The city also boasts a vibrant social scene, including restaurants, great coffee shops, and outdoor activities.

It's nicknamed the Emerald City because of its unique evergreen forests. If you love outdoor recreation and want access to outdoor spaces, this is the place for you. A bonus is the coastline of Puget Sound for water lovers.

The main drawback to the area is the relatively high cost of living and expensive rent. In an ideal world, you will have a job lined up before moving to Seattle.

7. Pittsburgh, Pennsylvania

Regarding the best cities, Pittsburgh is an under-the-radar town that few people think of. While Pittsburgh suffered when steel mills shut down, the city has become one of the best places to live.

The city offers affordable housing and job opportunities in various industries, including healthcare, finance, energy, robotics, and artificial intelligence. Most people don't realize Pittsburgh ranks eighth with the most Fortune 500 companies headquartered here.

There are many colleges and universities in close proximity to downtown, giving Pittsburgh a college-town feel. If you head out to Carson Street, you will see this for yourself, as the South Side has a vibrant nightlife.

8. Denver, Colorado

Next on the list is the Mile High City, Denver. Hands down, Denver's most significant advantage over other cities is outdoor adventure. High in the mountains allows young professionals looking to unwind many options, including a simple hike, mountain biking, skiing, and more.

Most people come to Denver for the outdoors and stay for job opportunities. Speaking of which, top industries in the area include aerospace, biotech, electronics, and renewable energy.

The cost of living is not the lowest, but it is not high either. You can comfortably get by making an average salary.

9. Boston, Massachusetts

Boston is not missed on our list of the best cities for young professionals. It's a city saturated with history, so if you love museums and learning about the past, this is the place for you.

It isn't a cheap city, especially regarding rent and housing prices, but young workers generally can afford to live here.

Furthermore, the economy is thriving, and you should find it reasonably easy to earn a good income. Popular industries include healthcare, finance, and insurance.

It's also a particularly sustainable place to live, and there's a lot to do in terms of recreation. The weather can be very good in June and July, but be aware that this city sees cold, snowy winters.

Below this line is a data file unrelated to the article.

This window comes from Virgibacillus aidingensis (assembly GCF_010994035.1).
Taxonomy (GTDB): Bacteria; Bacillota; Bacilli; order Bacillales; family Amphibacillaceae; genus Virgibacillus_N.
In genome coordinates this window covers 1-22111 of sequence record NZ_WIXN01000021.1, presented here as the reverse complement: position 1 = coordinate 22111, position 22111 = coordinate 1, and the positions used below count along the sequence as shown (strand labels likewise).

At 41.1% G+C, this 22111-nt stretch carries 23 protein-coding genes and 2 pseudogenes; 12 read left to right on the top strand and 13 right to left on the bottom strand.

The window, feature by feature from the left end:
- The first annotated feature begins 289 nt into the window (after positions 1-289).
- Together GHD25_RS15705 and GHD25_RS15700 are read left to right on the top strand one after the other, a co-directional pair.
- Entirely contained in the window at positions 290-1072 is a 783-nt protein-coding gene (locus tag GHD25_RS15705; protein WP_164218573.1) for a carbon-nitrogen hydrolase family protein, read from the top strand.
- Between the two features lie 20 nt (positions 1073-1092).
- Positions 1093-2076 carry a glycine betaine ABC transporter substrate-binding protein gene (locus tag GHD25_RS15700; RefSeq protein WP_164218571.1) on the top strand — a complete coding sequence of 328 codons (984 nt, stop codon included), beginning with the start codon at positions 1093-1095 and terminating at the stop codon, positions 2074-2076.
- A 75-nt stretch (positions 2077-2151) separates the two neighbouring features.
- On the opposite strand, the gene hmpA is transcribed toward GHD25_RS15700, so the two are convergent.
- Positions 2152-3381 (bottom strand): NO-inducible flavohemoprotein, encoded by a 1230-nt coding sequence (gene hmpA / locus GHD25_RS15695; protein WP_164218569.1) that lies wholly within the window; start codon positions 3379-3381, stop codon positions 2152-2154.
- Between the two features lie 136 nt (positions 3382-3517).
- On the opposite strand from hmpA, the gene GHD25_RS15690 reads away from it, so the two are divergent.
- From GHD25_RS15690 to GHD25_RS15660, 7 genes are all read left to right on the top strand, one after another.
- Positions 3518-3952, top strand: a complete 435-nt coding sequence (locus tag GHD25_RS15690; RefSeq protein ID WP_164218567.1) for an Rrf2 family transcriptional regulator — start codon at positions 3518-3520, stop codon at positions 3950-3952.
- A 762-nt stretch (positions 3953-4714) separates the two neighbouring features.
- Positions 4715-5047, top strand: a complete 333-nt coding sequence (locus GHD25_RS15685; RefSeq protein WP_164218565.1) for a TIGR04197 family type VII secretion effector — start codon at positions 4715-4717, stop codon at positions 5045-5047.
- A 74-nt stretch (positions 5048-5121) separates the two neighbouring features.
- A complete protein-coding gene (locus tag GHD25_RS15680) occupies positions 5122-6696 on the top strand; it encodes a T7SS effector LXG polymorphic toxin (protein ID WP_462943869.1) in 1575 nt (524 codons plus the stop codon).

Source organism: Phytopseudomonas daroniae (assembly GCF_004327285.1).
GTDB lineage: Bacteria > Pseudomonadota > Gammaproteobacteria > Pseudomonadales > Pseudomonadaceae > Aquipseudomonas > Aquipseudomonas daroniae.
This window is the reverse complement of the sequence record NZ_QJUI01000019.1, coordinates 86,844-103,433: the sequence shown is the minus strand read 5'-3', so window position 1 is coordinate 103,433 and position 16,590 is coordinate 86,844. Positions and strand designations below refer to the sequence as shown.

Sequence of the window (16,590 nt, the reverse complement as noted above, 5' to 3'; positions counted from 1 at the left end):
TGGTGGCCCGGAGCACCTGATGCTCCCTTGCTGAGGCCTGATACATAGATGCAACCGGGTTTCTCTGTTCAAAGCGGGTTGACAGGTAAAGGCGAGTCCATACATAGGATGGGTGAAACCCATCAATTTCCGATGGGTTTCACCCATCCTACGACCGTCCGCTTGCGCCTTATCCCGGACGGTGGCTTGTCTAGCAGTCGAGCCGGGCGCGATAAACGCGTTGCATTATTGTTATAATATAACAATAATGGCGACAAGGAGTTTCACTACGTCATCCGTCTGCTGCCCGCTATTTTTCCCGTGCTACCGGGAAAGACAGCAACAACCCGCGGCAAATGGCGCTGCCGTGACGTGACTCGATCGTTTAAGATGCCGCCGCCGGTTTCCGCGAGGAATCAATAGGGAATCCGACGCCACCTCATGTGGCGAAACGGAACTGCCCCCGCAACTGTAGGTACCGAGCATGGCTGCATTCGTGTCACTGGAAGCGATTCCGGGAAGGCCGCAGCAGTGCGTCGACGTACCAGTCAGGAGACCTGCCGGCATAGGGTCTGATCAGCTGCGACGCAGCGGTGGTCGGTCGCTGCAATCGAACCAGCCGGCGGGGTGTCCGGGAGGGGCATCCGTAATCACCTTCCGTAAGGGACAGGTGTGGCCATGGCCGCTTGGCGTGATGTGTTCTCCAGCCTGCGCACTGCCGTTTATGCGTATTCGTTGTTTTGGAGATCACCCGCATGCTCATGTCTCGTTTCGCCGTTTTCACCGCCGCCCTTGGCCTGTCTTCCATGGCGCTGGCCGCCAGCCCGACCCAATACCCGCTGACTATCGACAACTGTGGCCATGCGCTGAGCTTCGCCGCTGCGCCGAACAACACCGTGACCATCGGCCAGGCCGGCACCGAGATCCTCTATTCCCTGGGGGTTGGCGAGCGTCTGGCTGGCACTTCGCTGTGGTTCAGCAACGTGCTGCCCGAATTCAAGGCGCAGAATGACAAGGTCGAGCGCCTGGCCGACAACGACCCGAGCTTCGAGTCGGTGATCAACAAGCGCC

Some great activities include the Franklin Park Zoo, the New England Aquarium, and the Boston Public Garden.

10. Washington, D.C.

Our nation's capital is an excellent area for young professionals, regardless of whether you have a degree in political science. Top industries include education, technology, healthcare, and tourism.

The main drawback to Washington D.C. is the high cost of living, ranking as the fourth most expensive behind New York City, Honolulu, and San Francisco.

As with other places listed with high living costs, it is best to have a job before moving here. If you cannot find something fun to do, know that Philadelphia and NYC are short train rides away.

Finally, Washington has endless amounts of opportunities when it comes to recreation. From museums, parks, national history, and more, you will always enjoy the options to explore.

What Should You Consider Before Moving to a New City

Moving, whether nearby or to the other side of the country, must be well thought out ahead of time.

The most important thing to consider is job opportunities and affordable housing. Without a job, it doesn't matter how amazing a city is. It will be a nightmare for you.

Along the same lines, you will not be happy if you do not have the income to afford the rent or purchase a home.

Of course, there are other things to take into consideration as well. Knowing about restaurants, the arts, and other entertainment options is critical if you are social.

Knowing yourself is also paramount. If you are from a small town, moving to a metropolitan area with a large population might be too much of a shock to you. The reverse is true as well.

Finally, be sure to look at the prospects of the city. If unemployment rates are increasing or crime rates are skyrocketing, the future might not be as bright as in other areas. Both of these could have an impact on the long-term employment situation.

Other Cities for Young Professionals To Consider

There are many great places to live, and while these ten are great, there are many more. Here are a few locations that didn't make it onto our list but are worth looking into.

  • Salt Lake City, UT
  •  Des Moines, IA
  • Kansas City, MO
  • Sioux Falls, SD

Final Thoughts

Young professionals, the world is truly your oyster. There is an infinite array of cities across the United States that could be the perfect place to get your career off the ground and potentially turn into your forever home.

Whatever environment you're hoping to find – from bustling and innovative cities to charming small towns with a vibrant local culture – there is a city for you. It is essential, however, to remember to carefully consider all your options before making any decisions.

The last thing you want to do is make a rash decision and spend money and wasted years in a place that is not the right fit for you or your goals.

This article was produced and syndicated by Wealth of Geeks.

Author: Jon Dulin


Jon is the founder of MoneySmartGuides, which helps people dig out of debt and start building wealth so they can achieve their dreams. He has over 15 years of experience in the financial services industry and 20 years of investing in the stock market. He has both his undergraduate and graduate degrees in Finance and is FINRA Series 65 licensed, and has a Certificate in Financial Planning.